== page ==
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INTERVIEWS :
Roel Van Camp & Simon Lenski of DAAU

With their intelligent mix of classical instruments and pop, DAAU immediately attracted the press' attention and soon became the Belgian equivalent of the mute-label based Balenescu Quartet. Together with acts like Collection D'Arnell, Andréa and even Diablo they soon became one of the most appreciated classical based crossover acts gathered in one niche. After their self-titled debut album "Die Anarchistische Abendunterhaltung" followed "We Need New Animals" on which the Antwerp-based group went on a different trip introducing pure electronics. The release of the remix-cd "Gin & Tonic remixes" seemed to be an ideal opportunity to meet Simon Lenski and Roel van Camp in Le Dépot Du Congo in Antwerp-city.

FM: About three years ago you told that you wanted to make gipsiemusic with techno bleebs. Is this remix-cd the result of that?
Roel: It all happened like that without any intention, but it sure is the result of the new record! (Laughs)

FM: DAAU is quite famous for its live improvisations, is this the way how new DAAU music is born?
Roel: I wouldn't say "born", I'd rather prefer to say that the music "evolves" and varies itself all the time in a certain structure. We like to bring a great show and improvisation is a great help, we think.

FM: How is business going in the rest of Europe?
Roel: Well, not easy to be honest. The Netherlands are doing well and so is America and France, but Germany is a big pain in the ass. Moreover, "We need new animals" hardly got any airplay.
Simon: When we perform live the public is always very enthusiastic… even in Germany where we once played in front of 10 to 20 people and they were super! (Laughs)
Roel: It's the promotion that isn't running properly. Sony Germany never had seen us before so… you know, in the UK you have to find our record in the jazz section, imagine!

FM: Wouldn't you think then that you guys are on the wrong label? Sony classic isn't exactly the most hyped label.
Roel: That's right, but I like it like that. It was a great idea to bring crossover on Sony classic but afterwards it appeared not to have worked properly. It's up to Sony to see what they can do, perhaps we will change to Columbia.
Simon: Hm, we haven't exactly reached an agreement on that, so perhaps this isn't the right moment to mention all this in an interview… but yeah, it sure is a possibility.

FM: Could you describe your music?
Roel: It's music to listen to, it demands a lot of attention otherwise you'll consider it to be rather annoying.

FM: Is this mix between pop and classic still your main goal?
Roel: Well, it wasn't exactly intended, we all had a classical training, so we were basically busy with someone else's music while pop is about doing your own thing.
Simon: The only basic idea was to create music with the instruments we loved to play on, meaning cello, clarinet, accordion and violin.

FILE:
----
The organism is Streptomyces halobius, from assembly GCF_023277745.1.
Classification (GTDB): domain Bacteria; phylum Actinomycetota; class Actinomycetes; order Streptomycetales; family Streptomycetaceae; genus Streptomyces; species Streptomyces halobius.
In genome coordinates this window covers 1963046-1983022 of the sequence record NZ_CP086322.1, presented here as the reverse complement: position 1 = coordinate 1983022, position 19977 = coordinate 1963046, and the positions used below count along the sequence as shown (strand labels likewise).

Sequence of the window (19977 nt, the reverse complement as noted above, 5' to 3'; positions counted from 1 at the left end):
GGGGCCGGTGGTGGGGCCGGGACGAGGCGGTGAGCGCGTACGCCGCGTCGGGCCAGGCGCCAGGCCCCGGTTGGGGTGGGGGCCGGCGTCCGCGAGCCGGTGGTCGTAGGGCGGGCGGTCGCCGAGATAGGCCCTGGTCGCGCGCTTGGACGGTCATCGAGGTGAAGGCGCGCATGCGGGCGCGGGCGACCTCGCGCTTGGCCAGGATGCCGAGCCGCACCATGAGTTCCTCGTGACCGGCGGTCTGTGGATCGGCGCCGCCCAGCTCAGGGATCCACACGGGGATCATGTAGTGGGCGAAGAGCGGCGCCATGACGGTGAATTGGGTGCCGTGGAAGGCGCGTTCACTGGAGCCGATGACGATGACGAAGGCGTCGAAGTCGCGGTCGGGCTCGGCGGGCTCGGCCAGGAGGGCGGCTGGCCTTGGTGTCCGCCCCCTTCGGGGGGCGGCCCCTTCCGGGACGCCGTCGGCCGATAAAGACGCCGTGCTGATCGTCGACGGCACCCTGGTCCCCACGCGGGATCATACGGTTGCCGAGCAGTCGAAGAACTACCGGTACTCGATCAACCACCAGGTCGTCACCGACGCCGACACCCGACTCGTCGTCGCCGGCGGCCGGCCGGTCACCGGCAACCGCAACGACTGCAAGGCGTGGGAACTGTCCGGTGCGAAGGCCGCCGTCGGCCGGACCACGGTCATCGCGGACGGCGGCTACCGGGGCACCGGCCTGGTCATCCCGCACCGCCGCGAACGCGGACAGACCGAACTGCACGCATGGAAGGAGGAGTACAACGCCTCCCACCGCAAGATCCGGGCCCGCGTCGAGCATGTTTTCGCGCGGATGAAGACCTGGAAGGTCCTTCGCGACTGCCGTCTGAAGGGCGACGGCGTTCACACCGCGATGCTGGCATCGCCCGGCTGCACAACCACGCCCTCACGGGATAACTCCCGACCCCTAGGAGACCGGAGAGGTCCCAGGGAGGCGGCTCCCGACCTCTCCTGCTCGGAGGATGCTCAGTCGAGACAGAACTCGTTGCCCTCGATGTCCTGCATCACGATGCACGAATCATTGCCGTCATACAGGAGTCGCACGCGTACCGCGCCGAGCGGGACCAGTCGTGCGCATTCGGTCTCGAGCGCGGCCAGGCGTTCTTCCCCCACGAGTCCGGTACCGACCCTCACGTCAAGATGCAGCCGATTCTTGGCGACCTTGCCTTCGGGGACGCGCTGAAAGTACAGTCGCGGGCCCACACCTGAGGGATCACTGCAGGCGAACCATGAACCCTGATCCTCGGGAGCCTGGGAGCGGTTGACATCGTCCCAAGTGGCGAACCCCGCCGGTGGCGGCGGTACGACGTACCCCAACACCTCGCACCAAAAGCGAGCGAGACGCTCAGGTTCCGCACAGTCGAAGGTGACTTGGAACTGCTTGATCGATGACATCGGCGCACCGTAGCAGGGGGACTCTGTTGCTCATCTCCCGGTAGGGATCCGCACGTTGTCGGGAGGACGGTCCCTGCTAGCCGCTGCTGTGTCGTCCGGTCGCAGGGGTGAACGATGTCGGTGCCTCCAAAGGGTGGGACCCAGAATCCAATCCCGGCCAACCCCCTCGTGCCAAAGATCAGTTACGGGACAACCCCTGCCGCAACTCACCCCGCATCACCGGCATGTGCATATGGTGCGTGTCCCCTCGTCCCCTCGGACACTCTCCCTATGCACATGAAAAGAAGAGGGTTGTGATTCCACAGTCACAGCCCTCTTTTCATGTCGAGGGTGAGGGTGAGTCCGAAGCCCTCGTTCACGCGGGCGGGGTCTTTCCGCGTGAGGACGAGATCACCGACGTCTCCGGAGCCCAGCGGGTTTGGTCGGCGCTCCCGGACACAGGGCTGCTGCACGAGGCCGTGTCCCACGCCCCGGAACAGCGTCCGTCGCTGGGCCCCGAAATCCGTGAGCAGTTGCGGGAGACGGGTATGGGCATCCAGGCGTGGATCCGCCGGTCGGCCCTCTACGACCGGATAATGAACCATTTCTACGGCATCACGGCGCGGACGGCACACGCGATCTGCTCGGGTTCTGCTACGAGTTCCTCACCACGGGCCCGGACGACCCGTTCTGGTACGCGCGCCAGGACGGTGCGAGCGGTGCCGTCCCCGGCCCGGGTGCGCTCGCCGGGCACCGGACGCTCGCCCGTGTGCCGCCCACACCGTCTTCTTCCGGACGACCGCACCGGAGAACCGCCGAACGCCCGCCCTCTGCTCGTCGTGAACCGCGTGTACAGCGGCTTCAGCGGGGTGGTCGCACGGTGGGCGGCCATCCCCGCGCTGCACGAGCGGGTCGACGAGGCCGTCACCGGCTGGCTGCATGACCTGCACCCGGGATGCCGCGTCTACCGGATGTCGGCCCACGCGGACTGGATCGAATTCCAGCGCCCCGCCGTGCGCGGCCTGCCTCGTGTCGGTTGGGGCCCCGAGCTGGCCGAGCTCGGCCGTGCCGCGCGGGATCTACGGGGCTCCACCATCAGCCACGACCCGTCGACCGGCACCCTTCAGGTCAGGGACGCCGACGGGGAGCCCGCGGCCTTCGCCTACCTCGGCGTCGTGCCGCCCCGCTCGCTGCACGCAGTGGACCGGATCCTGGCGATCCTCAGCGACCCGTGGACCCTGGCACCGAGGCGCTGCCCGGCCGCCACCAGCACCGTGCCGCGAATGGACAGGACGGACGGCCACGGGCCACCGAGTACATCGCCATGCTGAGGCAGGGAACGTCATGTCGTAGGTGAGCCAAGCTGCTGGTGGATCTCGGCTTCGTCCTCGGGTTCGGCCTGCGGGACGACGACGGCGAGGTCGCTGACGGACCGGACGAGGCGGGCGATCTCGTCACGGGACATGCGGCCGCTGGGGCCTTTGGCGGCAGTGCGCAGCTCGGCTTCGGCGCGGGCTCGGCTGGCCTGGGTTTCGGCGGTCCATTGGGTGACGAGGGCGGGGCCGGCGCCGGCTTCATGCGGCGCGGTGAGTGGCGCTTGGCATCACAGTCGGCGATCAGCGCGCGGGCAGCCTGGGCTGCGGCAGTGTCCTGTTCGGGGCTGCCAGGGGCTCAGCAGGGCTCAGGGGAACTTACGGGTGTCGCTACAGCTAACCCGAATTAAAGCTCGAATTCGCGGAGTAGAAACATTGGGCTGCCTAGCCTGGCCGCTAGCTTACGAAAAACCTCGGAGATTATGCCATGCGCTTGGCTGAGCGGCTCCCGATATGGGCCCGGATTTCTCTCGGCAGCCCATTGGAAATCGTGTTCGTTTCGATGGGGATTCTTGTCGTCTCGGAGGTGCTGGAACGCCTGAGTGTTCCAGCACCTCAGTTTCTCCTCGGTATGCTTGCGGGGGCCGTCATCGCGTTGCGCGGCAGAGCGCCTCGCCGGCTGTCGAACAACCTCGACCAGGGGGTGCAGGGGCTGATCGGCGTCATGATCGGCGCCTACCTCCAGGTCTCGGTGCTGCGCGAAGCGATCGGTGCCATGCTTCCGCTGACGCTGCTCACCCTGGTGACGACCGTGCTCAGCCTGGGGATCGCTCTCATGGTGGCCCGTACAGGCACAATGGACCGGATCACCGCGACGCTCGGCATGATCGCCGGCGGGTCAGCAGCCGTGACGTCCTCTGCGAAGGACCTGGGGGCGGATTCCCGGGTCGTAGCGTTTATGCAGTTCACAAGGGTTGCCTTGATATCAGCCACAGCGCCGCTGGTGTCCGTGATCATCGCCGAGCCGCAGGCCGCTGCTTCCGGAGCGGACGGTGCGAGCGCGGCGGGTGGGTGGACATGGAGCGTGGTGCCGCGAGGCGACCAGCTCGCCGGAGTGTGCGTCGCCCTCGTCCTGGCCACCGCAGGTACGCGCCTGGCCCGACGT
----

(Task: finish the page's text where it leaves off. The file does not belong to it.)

FM: You once pretended to be a bunch of deviated classics, truth or lie?
Roel: It sure looks like that's the truth, we never finished our classical training and developed a very own style of playing.

FM: Do pure sang musicians still consider you lot to be less musicians and more entertainers?
Simon: (Astonished but with a certain amount of recognition) Did I ever say that? I can't remember really, perhaps it was my brother? (Laughs) No, I'm sorry to contradict this… you always have musicians who are positive towards experiments and others that aren't.

FM: For your latest album "We need new animals" you went to Spain and got An Pierlé and Angélique Willkie (ex-Zap Mama) to sing with you. Was this your own choice?
Simon: Yep, the only thing Sony arranged was the fact Michael Brook did the mixing.

FM: What are you working on right now?
Roel: At this moment we are busy testing our new electronic equipment like samplers and so on.

FM: It's kinda weird hearing you talk about electronics while your music is built on classical instruments.
Simon: New equipment can be inspiring you know!
Roel: It's a complete challenge for us! You know, we want to keep everything in the group, we don't want to use pre-done tapes to use on stage like certain groups do. And we sure don't want other people to interfere in our music. That could go wrong but at least we aren't cheating on the public.

FM: From where did this new "element" arrive?
Roel: Reality-life… isn't it Simon? You have electronics everywhere… It actually started when we had been playing on festivals like Pukkelpop and Lowlands. We were sweating to give some real booze. Meanwhile other groups only had to turn on the volume, use some distortion and off they were. That wasn't fair (Laughs)! We also wanted to use effects, so I started distorting my accordion, which gave an amazing effect! And soon we'll introduce some real techo as well, I mean we'll do it in the end…
Simon: That would be a great combination, look at the stuff the Balenescu Quartet did, they also made a technoish track and it sure rocked

FM: Did you ever play in other projects?
Roel: A long time ago, I played in an industrial noise project, don't ask me the name of it, I couldn't possible recall. Anyhow, those lads made there own instruments and there I was with my accordion. But they all liked the combination… (dreams) but I was only 15 back then.

FM: Let's drink to that, cheers!

 

This interview was done and appears with kind permission of
frontstage.com
entertainment shop

 

date interview:
November, 1999.

 

Buy music of DAAU :


Die Anarchistisch Abendunterhaltung
Jack & Johnny Recordings, 1998

 

 


We need new Animals
Sony Classical, 1998

 

 

   

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